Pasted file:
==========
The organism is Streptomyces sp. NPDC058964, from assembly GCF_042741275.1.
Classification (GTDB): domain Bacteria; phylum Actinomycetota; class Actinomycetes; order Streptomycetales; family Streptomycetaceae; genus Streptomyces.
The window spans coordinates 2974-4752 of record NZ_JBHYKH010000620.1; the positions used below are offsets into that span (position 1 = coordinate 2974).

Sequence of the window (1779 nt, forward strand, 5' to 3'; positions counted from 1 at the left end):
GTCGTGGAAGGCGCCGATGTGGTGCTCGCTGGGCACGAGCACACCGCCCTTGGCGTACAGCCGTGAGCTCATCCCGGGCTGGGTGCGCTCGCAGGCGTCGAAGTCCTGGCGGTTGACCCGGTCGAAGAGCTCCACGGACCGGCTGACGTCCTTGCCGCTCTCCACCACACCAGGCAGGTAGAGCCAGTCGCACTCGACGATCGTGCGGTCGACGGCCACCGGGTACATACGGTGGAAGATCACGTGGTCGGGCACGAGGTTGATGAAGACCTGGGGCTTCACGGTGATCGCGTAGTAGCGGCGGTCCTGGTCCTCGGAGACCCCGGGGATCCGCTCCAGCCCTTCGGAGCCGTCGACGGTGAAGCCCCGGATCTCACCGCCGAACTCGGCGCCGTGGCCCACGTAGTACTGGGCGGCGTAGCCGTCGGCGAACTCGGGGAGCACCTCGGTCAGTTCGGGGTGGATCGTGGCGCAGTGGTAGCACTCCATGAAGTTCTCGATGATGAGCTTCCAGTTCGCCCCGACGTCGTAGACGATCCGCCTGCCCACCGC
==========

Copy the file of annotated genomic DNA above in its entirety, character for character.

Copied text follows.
The organism is Streptomyces sp. NPDC058964, from assembly GCF_042741275.1.
Classification (GTDB): domain Bacteria; phylum Actinomycetota; class Actinomycetes; order Streptomycetales; family Streptomycetaceae; genus Streptomyces.
The window spans coordinates 2974-4752 of record NZ_JBHYKH010000620.1; the positions used below are offsets into that span (position 1 = coordinate 2974).

Sequence of the window (1779 nt, forward strand, 5' to 3'; positions counted from 1 at the left end):
GTCGTGGAAGGCGCCGATGTGGTGCTCGCTGGGCACGAGCACACCGCCCTTGGCGTACAGCCGTGAGCTCATCCCGGGCTGGGTGCGCTCGCAGGCGTCGAAGTCCTGGCGGTTGACCCGGTCGAAGAGCTCCACGGACCGGCTGACGTCCTTGCCGCTCTCCACCACACCAGGCAGGTAGAGCCAGTCGCACTCGACGATCGTGCGGTCGACGGCCACCGGGTACATACGGTGGAAGATCACGTGGTCGGGCACGAGGTTGATGAAGACCTGGGGCTTCACGGTGATCGCGTAGTAGCGGCGGTCCTGGTCCTCGGAGACCCCGGGGATCCGCTCCAGCCCTTCGGAGCCGTCGACGGTGAAGCCCCGGATCTCACCGCCGAACTCGGCGCCGTGGCCCACGTAGTACTGGGCGGCGTAGCCGTCGGCGAACTCGGGGAGCACCTCGGTCAGTTCGGGGTGGATCGTGGCGCAGTGGTAGCACTCCATGAAGTTCTCGATGATGAGCTTCCAGTTCGCCCCGACGTCGTAGACGATCCGCCTGCCCACCGC